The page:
二○二○年七月十八日／十九日 Click here for English version
Who Shall Separate Us from Worship!
Rev Pun Kin Tong
Over the past few months, many churches in Hong Kong have suspended in-church worship services amid the pandemic. We have not stopped worshiping, however. Believers continued to worship online, either via live streaming or pre-recorded broadcast at a convenient time.
This is a balancing act given the environmental restrictions. It nevertheless underlines the importance of worship and the need for flexibility. It is important because worship itself and the ideal way to worship cannot be easily compromised. Flexibility is needed because we should not give up when the ideal mode of worship becomes impossible.
In a worship service, brothers and sisters gather to hail the glory of God, listen to His word and commit to practicing it. Communication and interaction take place among the congregation such that there are no boundaries or distances in worship. After renovation, we have better acoustic effects in the worship hall in the Main Church and the music of praise blend together in harmony. This is an advantage of on-site worship. However, these are no hard-and-fast rules that would hinder appropriate adjustments under unusual circumstances in order to achieve the original purposes of worship.
Acts 16:25 sees Paul and Silas praying and singing hymns to God in jail. They insisted on worship. Just before Jacob died, he was too weak to even bow down on the floor, so he worshiped leaning on the top of his staff (Genesis 47:31). In the original language, "worship" means "bow down," showing that Jacob could not bow down on the floor, so he leaned on the top of his staff. The Jews in captivity could not offer sacrifices at the temple, so their worship in the synagogue became the mode of their spiritual life (especially for the Jews scattered in different places). These are examples of flexible arrangements while insisting on worship. Addressing the different views of the Jews and Samaritans on the location for worship, Jesus said a time is coming when believers will worship the Father neither on this mountain (Mount Gerizim) nor in Jerusalem (John 4:21).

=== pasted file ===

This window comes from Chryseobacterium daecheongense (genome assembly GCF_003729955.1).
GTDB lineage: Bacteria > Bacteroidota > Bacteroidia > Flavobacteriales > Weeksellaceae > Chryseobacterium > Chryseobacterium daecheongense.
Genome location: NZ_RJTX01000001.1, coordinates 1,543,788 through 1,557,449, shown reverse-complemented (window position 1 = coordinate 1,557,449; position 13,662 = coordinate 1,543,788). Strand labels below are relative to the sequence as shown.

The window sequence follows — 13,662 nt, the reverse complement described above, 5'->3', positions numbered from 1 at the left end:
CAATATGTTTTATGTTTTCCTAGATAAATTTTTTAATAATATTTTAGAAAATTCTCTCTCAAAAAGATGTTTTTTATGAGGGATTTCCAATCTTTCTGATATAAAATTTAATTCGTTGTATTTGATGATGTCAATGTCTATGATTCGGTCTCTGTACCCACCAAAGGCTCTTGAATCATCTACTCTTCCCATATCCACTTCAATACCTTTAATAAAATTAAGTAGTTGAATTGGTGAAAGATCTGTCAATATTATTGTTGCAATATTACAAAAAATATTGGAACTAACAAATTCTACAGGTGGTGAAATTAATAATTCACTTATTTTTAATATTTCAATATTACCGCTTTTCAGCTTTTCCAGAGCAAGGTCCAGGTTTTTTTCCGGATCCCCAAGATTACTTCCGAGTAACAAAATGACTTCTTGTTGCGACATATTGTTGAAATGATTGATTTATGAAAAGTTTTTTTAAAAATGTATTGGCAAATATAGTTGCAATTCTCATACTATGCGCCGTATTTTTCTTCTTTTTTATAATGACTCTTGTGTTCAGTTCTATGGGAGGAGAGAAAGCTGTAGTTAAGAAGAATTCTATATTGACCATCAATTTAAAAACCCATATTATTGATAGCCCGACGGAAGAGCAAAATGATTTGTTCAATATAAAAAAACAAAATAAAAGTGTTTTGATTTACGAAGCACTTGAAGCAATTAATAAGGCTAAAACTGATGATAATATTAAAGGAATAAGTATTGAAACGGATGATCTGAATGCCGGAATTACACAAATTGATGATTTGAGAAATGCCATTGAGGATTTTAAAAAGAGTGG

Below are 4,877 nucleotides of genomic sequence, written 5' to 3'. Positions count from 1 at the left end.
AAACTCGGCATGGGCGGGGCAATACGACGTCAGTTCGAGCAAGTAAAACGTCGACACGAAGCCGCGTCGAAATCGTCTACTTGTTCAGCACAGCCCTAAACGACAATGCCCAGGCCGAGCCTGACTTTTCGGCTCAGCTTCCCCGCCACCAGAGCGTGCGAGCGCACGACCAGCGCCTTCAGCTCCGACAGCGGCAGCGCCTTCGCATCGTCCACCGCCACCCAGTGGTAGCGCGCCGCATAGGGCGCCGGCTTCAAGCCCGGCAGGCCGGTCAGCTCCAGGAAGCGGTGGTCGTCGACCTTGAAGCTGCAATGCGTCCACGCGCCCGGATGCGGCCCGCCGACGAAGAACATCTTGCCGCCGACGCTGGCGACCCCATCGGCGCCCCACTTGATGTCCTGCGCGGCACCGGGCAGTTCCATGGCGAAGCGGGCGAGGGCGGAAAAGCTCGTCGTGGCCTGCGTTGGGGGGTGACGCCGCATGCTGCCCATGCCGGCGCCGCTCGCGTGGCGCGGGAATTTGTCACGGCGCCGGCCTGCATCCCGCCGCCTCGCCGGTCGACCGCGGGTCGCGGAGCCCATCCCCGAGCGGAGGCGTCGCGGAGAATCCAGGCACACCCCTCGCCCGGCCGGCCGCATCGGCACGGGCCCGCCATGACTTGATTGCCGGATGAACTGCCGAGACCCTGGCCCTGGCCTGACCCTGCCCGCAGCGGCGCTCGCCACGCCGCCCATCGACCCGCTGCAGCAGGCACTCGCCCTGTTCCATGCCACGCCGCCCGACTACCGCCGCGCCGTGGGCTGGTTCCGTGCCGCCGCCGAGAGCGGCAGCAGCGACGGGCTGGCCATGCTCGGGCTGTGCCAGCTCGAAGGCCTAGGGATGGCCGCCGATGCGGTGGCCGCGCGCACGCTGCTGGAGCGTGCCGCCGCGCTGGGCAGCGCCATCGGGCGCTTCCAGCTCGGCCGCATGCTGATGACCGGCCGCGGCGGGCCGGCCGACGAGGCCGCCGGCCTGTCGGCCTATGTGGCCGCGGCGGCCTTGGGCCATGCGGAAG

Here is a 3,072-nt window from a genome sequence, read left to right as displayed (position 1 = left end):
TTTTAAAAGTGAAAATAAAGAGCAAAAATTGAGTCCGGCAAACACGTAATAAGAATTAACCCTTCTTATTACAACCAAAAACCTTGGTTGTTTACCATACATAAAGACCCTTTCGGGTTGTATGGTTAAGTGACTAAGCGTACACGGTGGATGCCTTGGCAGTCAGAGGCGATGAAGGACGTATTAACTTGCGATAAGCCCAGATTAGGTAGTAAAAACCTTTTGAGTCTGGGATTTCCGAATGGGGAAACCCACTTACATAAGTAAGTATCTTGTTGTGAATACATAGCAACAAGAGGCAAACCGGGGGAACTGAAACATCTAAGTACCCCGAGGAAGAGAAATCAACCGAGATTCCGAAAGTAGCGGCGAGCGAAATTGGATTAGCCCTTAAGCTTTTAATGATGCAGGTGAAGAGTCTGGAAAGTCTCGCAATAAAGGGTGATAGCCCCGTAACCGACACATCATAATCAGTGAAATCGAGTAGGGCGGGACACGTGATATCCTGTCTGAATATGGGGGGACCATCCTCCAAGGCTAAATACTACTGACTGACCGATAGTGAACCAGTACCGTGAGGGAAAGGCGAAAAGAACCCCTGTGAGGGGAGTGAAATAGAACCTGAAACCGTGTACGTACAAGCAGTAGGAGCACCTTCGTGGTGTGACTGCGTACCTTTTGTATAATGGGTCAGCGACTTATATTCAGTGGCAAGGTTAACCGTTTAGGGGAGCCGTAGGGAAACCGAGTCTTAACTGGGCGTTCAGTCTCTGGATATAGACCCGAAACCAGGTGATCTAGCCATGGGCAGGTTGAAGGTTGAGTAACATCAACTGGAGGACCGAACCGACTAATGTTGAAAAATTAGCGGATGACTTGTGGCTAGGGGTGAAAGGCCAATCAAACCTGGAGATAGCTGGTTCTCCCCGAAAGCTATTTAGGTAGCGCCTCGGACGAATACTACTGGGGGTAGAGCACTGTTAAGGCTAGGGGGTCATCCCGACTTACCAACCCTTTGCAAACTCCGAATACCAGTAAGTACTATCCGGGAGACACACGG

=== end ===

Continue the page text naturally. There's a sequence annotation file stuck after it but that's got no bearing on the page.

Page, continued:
Nevertheless, flexibility such as this is neither due to personal preference or laxity. Rather, it sustains faith in accordance with the spirit of worship and seeks the best possible arrangement and quality of worship under given restrictions. In every worship, we look forward to worship in the heavenly kingdom, "After this I looked, and there before me was a great multitude that no one could count, from every nation, tribe, people and language, standing before the throne and in front of the Lamb…" (Revelations 7:9).
Insistence on worship requires more than personal will and desire. It also needs God's power and keeping. It is said in Romans 8:35-39: "Who shall separate us from the love of Christ? Shall trouble or hardship or persecution…? For I am convinced that neither death nor life, neither angels nor demons, neither the present nor the future, nor any powers, …nor anything else in all creation, will be able to separate us from the love of God that is in Christ Jesus our Lord."